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Ayotzinapa no se OlvidaMéxico 8/10/14M.O.G.A


Ayotzinapa no se Olvida
México 8/10/14

— 2 days ago with 252 notes
What happened to the missing students in Mexico? →



Mass graves were discovered shortly after 43 students from a rural college in southern Mexico disappeared after they were aggressively attacked by police on September 26.


Student leaders say they don’t trust the government want independent confirmation of the bodies’ identities….

— 2 days ago with 420 notes


Ayotzinapa somos todos 

— 2 days ago with 768 notes


Classmates of missing Mexico students vow ‘radical action’
October 9, 2014

Classmates of dozens of missing students in Iguala, a town in Mexico’s Guerrero state, have promised to take radical action if the students — who classmates said were “disappeared” for participating in a political protest last month — are not returned alive.

Federal police on Tuesday took over security in Iguala and began searching for 43 students still missing after clashes with local police that took place on Sept. 26 and left at least six people dead. The federal officers arrived after the discovery of a mass grave near the rural town, amid suspicion that local police conspired with an area drug gang to massacre dozens of students.

In response to the violence, the students — from a teachers college in nearby Ayotzinapa — have taken control of federal highways and tollbooths in Guerrero in recent days.

"We ask that all human rights organizations, from the local to the international level, help us in demanding justice," José Solano Ramírez, a student at the Ayotzinapa teachers college, told the Mexican human rights group Serapaz. “They (the students) were taken alive. We want them back alive.”

Guerrero State Attorney General Iñaky Blanco said Sunday that 28 bodies were found in a mass grave near Iguala. It is probable, he said, that some of the missing students are among the remains found at the site. Blanco said local police officials had handed over 17 students to the drug gang Guerreros Unidos, a remnant of the Beltran Leyva Organization (BLO), a once powerful criminal group in the region recently decimated by high profile arrests of its leaders. DNA testing to confirm the identities of the remains is expected to take weeks.

Nearly two dozen local police were arrested over the weekend in connection with the disappearances, and confessions have since confirmed the collaboration between local police and Guerreros Unidos.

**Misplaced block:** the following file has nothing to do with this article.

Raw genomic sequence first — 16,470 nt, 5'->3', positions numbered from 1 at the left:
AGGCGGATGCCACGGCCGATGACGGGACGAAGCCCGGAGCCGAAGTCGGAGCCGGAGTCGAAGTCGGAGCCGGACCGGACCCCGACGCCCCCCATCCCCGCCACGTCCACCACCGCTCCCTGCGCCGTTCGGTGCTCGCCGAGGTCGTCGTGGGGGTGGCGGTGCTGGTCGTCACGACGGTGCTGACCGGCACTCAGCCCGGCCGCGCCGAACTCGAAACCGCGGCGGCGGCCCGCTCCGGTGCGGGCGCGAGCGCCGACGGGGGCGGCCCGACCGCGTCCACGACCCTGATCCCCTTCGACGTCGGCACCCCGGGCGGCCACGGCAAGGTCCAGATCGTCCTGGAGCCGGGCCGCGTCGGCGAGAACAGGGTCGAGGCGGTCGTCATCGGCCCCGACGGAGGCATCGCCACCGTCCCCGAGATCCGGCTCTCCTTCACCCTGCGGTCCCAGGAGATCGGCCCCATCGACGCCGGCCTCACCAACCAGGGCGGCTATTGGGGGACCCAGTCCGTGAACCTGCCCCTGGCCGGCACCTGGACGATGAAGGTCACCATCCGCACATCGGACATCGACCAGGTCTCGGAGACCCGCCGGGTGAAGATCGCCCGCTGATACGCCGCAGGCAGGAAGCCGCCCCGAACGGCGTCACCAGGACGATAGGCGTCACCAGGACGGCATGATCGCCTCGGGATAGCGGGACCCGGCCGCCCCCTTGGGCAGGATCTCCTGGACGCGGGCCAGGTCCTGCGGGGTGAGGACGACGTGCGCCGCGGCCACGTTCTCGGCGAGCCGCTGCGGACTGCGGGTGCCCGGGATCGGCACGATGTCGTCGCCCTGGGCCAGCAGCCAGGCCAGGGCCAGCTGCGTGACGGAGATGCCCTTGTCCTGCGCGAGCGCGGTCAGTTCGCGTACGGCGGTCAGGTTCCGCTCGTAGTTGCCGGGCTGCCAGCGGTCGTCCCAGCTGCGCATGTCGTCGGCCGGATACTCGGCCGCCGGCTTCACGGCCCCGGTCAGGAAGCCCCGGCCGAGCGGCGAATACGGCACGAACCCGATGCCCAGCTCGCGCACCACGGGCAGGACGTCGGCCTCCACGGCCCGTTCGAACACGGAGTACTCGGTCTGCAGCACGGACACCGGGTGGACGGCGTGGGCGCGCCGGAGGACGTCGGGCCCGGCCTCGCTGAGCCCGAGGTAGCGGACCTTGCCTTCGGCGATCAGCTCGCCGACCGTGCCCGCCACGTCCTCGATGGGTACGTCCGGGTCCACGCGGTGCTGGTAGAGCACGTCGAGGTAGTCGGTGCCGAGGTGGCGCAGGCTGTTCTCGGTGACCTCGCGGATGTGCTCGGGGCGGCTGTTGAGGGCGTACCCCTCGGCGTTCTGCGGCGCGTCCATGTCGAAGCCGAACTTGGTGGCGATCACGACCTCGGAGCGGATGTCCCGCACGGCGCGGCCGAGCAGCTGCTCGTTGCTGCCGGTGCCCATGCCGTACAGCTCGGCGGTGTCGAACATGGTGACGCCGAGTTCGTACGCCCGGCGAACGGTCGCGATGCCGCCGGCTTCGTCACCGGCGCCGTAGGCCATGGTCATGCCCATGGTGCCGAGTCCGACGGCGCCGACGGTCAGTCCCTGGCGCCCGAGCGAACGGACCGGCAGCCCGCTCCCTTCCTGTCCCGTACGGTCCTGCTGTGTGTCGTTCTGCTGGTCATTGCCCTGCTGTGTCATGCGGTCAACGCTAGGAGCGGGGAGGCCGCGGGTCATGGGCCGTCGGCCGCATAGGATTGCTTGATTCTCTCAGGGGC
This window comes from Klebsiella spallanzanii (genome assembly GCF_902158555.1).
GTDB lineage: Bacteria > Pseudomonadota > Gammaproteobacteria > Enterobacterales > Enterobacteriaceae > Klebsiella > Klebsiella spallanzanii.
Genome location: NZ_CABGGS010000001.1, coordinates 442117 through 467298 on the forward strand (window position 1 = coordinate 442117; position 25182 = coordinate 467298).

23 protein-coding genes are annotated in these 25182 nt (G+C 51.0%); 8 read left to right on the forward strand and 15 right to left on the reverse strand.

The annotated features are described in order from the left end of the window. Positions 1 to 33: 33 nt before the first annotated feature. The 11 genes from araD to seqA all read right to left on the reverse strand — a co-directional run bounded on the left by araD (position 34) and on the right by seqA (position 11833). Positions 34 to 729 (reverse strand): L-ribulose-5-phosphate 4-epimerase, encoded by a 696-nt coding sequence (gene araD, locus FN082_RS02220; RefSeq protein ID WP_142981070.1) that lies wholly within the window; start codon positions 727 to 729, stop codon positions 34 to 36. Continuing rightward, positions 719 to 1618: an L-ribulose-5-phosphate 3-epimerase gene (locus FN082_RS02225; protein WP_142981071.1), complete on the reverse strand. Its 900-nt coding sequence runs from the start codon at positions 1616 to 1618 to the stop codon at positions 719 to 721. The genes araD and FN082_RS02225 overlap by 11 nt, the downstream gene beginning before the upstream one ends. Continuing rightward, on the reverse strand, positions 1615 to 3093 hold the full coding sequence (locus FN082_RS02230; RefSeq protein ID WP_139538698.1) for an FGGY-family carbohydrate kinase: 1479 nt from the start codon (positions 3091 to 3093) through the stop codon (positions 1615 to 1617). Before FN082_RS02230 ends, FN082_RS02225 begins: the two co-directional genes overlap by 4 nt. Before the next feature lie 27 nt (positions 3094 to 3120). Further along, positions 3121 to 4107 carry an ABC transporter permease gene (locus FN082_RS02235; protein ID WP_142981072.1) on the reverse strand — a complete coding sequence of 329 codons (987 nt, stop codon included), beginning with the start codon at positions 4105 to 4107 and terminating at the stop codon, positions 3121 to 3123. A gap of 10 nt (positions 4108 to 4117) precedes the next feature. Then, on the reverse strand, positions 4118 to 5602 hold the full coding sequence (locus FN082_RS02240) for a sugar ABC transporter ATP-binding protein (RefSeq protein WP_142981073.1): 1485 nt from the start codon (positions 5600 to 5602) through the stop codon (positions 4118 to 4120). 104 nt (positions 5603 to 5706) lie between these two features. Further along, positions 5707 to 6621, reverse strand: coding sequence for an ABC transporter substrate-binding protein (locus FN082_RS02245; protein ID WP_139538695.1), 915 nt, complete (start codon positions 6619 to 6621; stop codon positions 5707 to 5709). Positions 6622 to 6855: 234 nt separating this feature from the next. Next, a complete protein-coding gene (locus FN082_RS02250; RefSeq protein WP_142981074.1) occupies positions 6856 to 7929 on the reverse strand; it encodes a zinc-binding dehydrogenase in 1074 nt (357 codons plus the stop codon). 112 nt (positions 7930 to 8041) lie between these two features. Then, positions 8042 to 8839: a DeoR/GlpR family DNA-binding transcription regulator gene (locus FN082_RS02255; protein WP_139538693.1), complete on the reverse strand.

The violence began Sept. 26 when students from the teachers college, which caters to the poor and indigenous, went to solicit donations and protest proposed government education reforms. Critics say the reforms would increase university fees and take away power from teachers’ unions. At least 50,000 students, teachers, and activists protested the same reforms in a march in Mexico City last week.

During the Iguala protest, local police fired on several buses — which had been commandeered by the students — killing four students and two bystanders. Soon afterward, 17 students were detained by police and handed over to Guerreros Unidos. Blanco said a local narcotics trafficker and a Guerreros Unidos member, both arrested after the Sept. 26 clashes, had confessed to killing the 17 students.

Iguala’s Mayor José Luis Abarca has been on the run since the Sept. 26 violence and is being investigated for possible involvement in the student disappearances. On Tuesday, CISEN, a federal security agency, reported that Abarca through the years has forged ties with the BLO.

The emerging evidence of police involvement in the student disappearances has snowballed into a major national crisis for Mexican President Enrique Peña Nieto, who since taking office has fought to shift attention away from rampant violence and toward a series of economic reforms circling through congress. On Monday, he vowed to find those behind the Guerrero violence.

“We need to find the truth and make sure the law is applied to those responsible for these outrageous, painful and unacceptable acts,” Peña Nieto said in a televised statement that was widely panned in Mexico for its brevity and because the president did not take any questions from journalists.